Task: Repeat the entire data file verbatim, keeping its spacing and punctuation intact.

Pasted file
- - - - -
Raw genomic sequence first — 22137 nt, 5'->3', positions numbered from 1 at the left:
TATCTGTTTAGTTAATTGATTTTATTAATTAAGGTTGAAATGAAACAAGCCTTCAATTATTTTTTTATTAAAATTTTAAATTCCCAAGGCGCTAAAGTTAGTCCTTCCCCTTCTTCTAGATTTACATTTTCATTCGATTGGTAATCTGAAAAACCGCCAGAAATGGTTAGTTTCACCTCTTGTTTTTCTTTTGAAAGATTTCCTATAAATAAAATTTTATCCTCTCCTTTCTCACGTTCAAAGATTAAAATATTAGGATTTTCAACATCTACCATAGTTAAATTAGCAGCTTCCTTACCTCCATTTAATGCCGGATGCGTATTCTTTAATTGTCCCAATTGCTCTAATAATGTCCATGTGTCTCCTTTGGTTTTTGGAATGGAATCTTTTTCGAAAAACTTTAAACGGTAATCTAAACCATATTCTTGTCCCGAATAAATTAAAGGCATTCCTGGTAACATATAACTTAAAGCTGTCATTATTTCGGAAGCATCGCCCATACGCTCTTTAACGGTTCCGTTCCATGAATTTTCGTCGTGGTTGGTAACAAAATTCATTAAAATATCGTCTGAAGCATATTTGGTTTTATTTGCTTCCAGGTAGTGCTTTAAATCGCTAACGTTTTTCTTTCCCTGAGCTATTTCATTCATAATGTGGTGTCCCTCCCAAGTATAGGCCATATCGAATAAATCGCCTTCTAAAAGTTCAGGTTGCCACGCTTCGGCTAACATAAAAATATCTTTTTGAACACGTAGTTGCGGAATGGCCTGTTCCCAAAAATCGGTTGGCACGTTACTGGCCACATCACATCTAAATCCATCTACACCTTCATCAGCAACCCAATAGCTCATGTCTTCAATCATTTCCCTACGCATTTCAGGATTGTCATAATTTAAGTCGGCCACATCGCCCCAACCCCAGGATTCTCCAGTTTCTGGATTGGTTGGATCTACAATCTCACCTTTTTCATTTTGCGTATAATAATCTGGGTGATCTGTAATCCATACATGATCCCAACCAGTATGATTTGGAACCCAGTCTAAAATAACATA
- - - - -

Raw genomic sequence first — 22137 nt, 5'->3', positions numbered from 1 at the left:
TATCTGTTTAGTTAATTGATTTTATTAATTAAGGTTGAAATGAAACAAGCCTTCAATTATTTTTTTATTAAAATTTTAAATTCCCAAGGCGCTAAAGTTAGTCCTTCCCCTTCTTCTAGATTTACATTTTCATTCGATTGGTAATCTGAAAAACCGCCAGAAATGGTTAGTTTCACCTCTTGTTTTTCTTTTGAAAGATTTCCTATAAATAAAATTTTATCCTCTCCTTTCTCACGTTCAAAGATTAAAATATTAGGATTTTCAACATCTACCATAGTTAAATTAGCAGCTTCCTTACCTCCATTTAATGCCGGATGCGTATTCTTTAATTGTCCCAATTGCTCTAATAATGTCCATGTGTCTCCTTTGGTTTTTGGAATGGAATCTTTTTCGAAAAACTTTAAACGGTAATCTAAACCATATTCTTGTCCCGAATAAATTAAAGGCATTCCTGGTAACATATAACTTAAAGCTGTCATTATTTCGGAAGCATCGCCCATACGCTCTTTAACGGTTCCGTTCCATGAATTTTCGTCGTGGTTGGTAACAAAATTCATTAAAATATCGTCTGAAGCATATTTGGTTTTATTTGCTTCCAGGTAGTGCTTTAAATCGCTAACGTTTTTCTTTCCCTGAGCTATTTCATTCATAATGTGGTGTCCCTCCCAAGTATAGGCCATATCGAATAAATCGCCTTCTAAAAGTTCAGGTTGCCACGCTTCGGCTAACATAAAAATATCTTTTTGAACACGTAGTTGCGGAATGGCCTGTTCCCAAAAATCGGTTGGCACGTTACTGGCCACATCACATCTAAATCCATCTACACCTTCATCAGCAACCCAATAGCTCATGTCTTCAATCATTTCCCTACGCATTTCAGGATTGTCATAATTTAAGTCGGCCACATCGCCCCAACCCCAGGATTCTCCAGTTTCTGGATTGGTTGGATCTACAATCTCACCTTTTTCATTTTGCGTATAATAATCTGGGTGATCTGTAATCCATACATGATCCCAACCAGTATGATTTGGAACCCAGTCTAAAATAACATA